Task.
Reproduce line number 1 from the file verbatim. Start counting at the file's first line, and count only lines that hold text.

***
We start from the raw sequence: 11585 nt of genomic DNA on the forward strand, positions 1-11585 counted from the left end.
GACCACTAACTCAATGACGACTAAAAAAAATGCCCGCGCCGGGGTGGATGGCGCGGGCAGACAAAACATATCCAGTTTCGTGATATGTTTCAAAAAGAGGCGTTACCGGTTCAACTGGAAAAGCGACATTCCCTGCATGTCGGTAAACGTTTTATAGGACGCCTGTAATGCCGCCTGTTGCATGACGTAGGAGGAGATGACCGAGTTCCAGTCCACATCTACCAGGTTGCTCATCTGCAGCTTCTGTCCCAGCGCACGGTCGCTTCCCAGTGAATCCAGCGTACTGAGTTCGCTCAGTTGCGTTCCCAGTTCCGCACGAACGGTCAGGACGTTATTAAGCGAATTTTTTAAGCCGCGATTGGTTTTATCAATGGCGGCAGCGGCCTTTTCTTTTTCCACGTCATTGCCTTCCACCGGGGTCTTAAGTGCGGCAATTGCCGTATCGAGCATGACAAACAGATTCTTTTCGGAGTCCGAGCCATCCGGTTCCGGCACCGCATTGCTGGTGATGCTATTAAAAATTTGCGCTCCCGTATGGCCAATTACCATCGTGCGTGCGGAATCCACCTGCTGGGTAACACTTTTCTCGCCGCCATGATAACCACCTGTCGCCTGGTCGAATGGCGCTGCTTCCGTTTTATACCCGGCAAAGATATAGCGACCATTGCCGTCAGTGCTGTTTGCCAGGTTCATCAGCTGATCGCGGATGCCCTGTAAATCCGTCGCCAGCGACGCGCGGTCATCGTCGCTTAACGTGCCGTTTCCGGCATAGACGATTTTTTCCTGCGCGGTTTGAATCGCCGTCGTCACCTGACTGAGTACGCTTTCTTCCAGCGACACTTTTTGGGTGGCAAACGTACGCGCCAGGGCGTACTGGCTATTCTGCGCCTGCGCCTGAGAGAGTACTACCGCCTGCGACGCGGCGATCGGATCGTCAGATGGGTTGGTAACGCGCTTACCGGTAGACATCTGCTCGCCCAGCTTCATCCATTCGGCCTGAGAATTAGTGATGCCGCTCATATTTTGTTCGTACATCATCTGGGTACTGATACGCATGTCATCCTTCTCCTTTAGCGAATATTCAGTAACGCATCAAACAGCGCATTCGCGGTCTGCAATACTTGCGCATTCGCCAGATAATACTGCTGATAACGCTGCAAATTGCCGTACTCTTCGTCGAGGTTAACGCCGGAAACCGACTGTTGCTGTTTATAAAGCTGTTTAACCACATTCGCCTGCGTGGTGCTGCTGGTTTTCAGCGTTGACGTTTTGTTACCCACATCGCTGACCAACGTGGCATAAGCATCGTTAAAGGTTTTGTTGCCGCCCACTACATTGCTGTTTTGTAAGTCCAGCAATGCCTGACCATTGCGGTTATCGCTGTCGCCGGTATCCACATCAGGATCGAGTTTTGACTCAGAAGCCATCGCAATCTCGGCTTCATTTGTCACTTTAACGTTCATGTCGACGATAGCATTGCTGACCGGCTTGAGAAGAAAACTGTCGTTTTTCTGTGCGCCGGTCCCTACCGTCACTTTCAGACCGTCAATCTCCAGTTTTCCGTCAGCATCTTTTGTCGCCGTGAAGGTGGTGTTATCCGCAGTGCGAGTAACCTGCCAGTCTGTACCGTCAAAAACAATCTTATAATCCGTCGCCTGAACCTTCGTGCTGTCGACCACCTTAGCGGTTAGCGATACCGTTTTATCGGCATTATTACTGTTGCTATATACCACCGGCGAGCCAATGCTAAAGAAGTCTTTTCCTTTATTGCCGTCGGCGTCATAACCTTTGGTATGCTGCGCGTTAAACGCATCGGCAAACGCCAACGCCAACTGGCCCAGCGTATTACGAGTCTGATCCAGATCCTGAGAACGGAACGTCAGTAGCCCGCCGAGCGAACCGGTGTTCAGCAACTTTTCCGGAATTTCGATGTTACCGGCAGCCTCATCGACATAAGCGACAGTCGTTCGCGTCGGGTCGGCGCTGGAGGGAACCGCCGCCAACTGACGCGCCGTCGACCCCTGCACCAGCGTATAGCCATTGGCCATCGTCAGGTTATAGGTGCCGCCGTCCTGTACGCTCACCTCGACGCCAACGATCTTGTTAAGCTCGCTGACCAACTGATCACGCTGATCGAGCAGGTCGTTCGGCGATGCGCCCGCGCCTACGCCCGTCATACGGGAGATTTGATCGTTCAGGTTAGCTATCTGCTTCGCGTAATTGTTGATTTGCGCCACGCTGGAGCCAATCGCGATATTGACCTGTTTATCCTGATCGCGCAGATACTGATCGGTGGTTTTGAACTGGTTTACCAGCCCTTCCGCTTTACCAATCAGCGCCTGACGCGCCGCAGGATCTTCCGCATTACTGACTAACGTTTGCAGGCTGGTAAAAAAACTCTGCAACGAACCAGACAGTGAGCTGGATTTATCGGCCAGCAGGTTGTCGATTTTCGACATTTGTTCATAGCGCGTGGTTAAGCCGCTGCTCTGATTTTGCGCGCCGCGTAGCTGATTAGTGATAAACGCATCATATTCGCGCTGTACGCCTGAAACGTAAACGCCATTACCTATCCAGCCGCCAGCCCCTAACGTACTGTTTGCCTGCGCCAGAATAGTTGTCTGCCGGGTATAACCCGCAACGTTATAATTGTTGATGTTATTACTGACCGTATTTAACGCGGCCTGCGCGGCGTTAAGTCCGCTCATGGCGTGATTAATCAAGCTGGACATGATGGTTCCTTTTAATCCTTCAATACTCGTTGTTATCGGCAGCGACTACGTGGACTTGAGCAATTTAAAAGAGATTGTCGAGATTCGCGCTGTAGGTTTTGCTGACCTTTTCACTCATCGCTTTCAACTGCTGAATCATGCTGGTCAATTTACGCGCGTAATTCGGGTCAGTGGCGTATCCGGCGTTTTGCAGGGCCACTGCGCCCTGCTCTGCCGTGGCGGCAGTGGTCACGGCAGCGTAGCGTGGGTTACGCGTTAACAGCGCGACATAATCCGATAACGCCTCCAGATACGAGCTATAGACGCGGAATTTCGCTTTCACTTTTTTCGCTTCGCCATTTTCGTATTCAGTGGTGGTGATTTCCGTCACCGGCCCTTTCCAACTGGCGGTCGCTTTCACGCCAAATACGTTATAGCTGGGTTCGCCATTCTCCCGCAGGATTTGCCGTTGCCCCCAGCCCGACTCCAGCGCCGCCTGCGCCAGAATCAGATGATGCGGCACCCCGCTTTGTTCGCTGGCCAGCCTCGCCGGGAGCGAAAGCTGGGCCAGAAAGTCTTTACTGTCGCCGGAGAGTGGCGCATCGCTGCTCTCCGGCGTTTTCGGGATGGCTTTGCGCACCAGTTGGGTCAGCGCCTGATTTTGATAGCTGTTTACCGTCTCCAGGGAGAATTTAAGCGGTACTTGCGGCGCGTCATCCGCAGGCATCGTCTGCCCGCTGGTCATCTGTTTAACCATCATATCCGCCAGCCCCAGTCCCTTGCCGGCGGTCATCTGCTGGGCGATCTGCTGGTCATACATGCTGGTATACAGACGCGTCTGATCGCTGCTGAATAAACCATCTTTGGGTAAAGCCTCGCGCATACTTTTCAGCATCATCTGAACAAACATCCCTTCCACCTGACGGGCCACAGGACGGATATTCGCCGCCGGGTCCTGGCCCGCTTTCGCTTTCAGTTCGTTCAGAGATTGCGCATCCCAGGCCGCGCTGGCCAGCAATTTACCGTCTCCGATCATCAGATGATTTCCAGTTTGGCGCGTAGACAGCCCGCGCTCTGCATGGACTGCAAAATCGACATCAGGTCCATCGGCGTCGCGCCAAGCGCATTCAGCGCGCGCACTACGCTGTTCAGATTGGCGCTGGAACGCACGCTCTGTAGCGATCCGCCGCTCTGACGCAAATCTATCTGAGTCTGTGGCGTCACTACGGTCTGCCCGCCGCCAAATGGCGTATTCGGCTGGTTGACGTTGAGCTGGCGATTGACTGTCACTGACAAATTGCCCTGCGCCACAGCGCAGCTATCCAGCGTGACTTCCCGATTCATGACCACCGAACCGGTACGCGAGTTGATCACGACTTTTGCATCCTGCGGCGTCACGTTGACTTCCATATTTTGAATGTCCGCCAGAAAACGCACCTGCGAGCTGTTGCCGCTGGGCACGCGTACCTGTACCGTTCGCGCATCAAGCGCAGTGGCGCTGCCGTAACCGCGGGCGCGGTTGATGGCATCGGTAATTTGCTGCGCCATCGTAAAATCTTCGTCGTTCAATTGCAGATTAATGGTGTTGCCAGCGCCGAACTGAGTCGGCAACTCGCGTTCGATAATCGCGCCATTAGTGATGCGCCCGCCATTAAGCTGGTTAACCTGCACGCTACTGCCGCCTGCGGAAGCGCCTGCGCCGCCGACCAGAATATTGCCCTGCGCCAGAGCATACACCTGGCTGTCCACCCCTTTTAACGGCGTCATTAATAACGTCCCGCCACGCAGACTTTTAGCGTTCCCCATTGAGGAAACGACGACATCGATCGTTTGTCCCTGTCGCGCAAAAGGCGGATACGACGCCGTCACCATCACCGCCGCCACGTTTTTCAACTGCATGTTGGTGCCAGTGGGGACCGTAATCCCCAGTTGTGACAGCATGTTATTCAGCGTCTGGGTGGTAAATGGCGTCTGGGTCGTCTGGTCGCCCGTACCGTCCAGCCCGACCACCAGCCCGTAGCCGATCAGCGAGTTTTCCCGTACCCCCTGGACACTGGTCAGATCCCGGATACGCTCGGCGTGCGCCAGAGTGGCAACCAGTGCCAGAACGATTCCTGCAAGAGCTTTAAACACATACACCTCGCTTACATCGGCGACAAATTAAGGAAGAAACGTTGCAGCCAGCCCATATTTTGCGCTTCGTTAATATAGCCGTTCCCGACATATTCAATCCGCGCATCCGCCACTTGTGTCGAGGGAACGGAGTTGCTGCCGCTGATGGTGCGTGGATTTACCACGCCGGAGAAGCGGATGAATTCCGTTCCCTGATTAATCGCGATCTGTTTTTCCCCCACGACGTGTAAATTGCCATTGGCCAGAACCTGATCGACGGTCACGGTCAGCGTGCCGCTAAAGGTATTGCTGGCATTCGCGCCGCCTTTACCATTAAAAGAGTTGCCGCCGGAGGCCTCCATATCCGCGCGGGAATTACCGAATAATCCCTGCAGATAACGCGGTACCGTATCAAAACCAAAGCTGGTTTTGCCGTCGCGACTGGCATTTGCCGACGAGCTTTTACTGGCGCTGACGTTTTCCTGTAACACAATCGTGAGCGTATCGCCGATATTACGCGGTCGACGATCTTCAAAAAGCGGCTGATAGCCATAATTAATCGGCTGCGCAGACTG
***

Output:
We start from the raw sequence: 11585 nt of genomic DNA on the forward strand, positions 1-11585 counted from the left end.